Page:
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Master Sergeant Tadashi Kishishita

Interrogation Team, Headquarters & Headquarters Company, 1st Cavalry Division

The sun beats down on the sweltering Korean peninsula as four men squat down low near the Naktong River in a cotton field. Three Americans and one North Korean; three soldiers and one reporter. United Press reporter Horace Dasher "Doc" Quigg, Jr., assigned to cover the unfolding war in Korea, was accompanied by Captain William J. Cochrane and Sergeant Tadashi "Ted" Kishishita as well as a North Korean regular, freshly captured. Looking off into the distance, one could see the dip of the shore towards the wide, muddy waters of the Naktong and beyond that the far shore, surely flooded with the North Korean 'Reds.' 

Kishishita's prisoner was a sorry-looking man of twenty years, with a shot-up hand and maggots gnawing hungrily away at a sore on his arm. He had 'cropped black hair, was bare-waisted chested, and wore long white pants and black, semi-pointed oxfords.' Kishishita, a Nisei and US Army translator began his interrogation in Japanese but upon realizing the North Korean did not understand it, he called over an old, bearded South Korean man to act as an intermediary, gathering information in a daisy-chain of intelligence gathering. Supposedly, he had dumped his weapons and ammo before crossing the river, but Sergeant Kishishita had heard it all before.

"I've questioned about 60 prisoners, and practically all of them tell the same stories like that," he said, being quoted by Quiggs. "We picked up a well-educated North Korean guerrilla the other day and he said the youth of North Korea is practically cleaned out. Yesterday, we picked up nine prisoners. All had been shot. They said their platoon leader had shot them from the rear when they were scared to go into battle."

Tadashi "Ted" Kishishita was born on December 6th, 1919 to Yozo and Koshina Kishishita on Terminal Island, California. Kishishita was a Nisei, a term used to refer to ethnic Japanese born in countries outside of Japan and translates to 'second generation' as well as a Kebei, which refers to those who studied in Japan for three or more years. Terminal Island is located in Los Angeles and starting in 1906 housed a robust Japanese fishing community in the Snake Island section of Terminal Island. This community was relatively isolated from the rest of Los Angeles and developed its own dialect called "kii-shu ben” which merged English and the Japanese dialect used in parts of modern-day Wakayama Prefecture. His parents emigrated to the United States from Wabukayama in Wakayama Prefecture in 1929. They settled on Terminal Island where they established a father-and-son chicken-raising business to support the fishing industry. On Kishishita's WWII draft card, he listed his occupation as a chicken sexer, helping to grow his family's chicken stock. He registered for the draft on July 1st, 1941, months before World War II began and the Japanese population of Terminal Island would be forced to relocate to internment camps. Between July 1941 and 1944, he relocated to Cullman, Alabama, and married a woman, one Melba Phillips, on June 26th, 1943. At the time, he was working as a chicken sexer but by 1944, he'd be inducted into the US Army.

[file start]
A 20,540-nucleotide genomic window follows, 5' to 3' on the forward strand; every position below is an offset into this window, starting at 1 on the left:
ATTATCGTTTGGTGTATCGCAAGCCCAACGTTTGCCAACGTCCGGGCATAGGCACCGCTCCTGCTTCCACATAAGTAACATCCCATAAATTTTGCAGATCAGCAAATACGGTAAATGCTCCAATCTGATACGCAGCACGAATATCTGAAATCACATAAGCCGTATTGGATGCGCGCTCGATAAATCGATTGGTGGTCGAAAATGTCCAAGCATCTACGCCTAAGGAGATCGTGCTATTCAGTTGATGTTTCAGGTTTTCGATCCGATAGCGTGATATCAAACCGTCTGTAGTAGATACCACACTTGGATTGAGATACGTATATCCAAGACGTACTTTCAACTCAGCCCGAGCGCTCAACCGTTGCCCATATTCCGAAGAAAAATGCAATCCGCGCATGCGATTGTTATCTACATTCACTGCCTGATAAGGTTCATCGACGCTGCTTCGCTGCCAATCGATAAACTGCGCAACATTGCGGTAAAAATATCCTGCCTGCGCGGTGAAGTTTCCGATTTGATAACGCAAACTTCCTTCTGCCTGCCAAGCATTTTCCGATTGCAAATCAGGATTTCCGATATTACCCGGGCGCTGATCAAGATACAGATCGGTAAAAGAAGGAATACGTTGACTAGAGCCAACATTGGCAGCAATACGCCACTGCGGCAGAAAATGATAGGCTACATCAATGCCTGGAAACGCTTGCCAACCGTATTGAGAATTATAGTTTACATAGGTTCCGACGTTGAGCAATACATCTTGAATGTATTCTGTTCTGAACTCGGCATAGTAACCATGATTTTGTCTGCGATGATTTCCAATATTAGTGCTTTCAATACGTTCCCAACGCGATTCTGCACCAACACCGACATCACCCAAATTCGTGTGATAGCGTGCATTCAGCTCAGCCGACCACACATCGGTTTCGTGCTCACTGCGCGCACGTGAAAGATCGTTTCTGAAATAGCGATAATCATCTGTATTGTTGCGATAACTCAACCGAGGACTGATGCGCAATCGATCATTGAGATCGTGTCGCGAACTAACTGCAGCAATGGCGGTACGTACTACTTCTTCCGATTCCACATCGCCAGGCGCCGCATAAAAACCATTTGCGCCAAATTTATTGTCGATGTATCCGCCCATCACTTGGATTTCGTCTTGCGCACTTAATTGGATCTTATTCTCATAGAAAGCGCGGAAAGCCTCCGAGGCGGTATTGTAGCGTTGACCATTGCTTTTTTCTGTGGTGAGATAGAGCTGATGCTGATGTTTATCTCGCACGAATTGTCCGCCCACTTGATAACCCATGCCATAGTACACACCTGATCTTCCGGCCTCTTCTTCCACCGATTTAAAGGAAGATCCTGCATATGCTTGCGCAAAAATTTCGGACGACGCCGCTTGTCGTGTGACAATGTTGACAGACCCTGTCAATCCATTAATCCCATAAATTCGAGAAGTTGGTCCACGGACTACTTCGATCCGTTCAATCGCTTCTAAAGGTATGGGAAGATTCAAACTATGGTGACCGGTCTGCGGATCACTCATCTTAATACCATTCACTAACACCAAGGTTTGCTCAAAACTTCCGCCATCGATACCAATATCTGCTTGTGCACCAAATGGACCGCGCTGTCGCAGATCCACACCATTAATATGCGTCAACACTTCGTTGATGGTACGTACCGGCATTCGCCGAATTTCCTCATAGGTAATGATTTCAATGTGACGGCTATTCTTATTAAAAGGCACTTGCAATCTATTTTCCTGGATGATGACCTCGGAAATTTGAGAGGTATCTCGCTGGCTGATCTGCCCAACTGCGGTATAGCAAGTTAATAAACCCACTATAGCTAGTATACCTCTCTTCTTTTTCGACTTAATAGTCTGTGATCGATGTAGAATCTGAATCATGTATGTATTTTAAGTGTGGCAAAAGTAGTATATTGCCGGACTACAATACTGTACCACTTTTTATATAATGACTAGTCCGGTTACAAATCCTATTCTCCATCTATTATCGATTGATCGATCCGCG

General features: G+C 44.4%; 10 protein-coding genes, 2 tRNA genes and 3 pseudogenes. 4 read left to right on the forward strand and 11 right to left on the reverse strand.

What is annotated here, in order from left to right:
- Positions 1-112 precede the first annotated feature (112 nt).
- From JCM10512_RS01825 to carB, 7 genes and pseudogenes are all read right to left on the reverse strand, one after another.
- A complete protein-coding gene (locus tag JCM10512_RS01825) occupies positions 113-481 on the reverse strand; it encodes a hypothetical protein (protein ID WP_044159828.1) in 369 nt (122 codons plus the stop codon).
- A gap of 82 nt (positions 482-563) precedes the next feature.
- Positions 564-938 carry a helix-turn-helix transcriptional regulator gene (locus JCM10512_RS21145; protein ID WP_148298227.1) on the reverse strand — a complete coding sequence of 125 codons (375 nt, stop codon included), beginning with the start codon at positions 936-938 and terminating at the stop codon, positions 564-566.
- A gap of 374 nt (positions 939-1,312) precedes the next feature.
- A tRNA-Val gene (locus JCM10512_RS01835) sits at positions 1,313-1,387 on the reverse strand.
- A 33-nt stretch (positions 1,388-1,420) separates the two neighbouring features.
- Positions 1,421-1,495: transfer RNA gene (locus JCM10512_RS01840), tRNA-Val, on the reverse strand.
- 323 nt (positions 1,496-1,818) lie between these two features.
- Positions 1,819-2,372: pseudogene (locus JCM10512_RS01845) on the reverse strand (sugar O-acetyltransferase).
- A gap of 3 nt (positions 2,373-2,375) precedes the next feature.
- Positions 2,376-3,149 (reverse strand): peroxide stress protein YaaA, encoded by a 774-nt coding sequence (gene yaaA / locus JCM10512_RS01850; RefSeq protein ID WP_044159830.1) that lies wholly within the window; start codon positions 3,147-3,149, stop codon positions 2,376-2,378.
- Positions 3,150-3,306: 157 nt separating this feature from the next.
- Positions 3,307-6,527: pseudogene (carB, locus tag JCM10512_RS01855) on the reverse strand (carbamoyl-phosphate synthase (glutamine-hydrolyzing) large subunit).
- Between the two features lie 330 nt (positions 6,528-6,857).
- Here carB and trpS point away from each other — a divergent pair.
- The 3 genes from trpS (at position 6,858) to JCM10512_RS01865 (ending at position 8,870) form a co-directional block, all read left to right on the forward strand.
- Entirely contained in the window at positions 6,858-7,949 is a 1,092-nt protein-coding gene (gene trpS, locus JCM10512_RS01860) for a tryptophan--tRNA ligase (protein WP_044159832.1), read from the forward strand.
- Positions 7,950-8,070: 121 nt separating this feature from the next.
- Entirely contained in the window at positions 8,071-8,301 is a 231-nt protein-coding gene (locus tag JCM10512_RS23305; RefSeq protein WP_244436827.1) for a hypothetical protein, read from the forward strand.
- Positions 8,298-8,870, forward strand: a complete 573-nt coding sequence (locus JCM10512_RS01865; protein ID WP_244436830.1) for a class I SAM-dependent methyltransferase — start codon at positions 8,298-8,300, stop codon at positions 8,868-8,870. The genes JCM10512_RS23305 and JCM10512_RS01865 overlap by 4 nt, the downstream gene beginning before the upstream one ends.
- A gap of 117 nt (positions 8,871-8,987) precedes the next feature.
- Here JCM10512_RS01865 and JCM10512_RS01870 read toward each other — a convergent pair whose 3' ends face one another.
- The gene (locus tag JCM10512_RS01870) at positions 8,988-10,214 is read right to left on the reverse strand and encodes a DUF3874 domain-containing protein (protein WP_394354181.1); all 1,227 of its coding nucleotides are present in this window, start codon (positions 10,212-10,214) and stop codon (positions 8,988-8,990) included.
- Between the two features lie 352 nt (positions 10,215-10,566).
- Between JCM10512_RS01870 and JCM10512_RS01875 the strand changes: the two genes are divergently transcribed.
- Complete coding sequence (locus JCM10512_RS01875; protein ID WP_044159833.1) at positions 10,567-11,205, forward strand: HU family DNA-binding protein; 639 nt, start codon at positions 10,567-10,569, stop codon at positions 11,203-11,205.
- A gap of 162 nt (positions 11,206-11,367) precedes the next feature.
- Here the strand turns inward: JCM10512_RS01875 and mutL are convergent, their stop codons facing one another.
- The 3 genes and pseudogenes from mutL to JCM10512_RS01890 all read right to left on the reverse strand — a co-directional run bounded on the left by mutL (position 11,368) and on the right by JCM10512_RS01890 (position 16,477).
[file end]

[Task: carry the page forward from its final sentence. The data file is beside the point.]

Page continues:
Kishishita was assigned to Fort Snelling, MI as an intelligence analyst, helping to break Japanese encryption with the Military Intelligence Service Language School. The school produced trained, educated, and ready translators and analysts for the war effort, including Kishishita. By the end of WWII, Kishishita had risen to the rank of Technical Sergeant and was an instructor at the school, likely as a language instructor. The role of the Fort Snelling Japanese-American language analysts and instructors helped America break Japanese codes and allowed for a quicker end to the war. In 1946, he reenlisted in the army, eventually being sent to Japan prior to the breakout of the Korean War where he served as the chief of the interrogation team of 1st Cavalry Division Headquarters, providing vital language and interrogation skills.

The Banks of the Naktong

In the early morning hours of June 25th, 1950, the North Korean People's Army invaded South Korea, smashing through the 38th Parallel with armored columns, driving hard for Seoul. The 1st Cavalry Division, operating as an infantry division since World War II, was the third American division deployed to support South Korea. Prior to their deployment, they transferred roughly one-third of their total strength to the 24th and 25th Infantry Divisions, which went to Korea first. 

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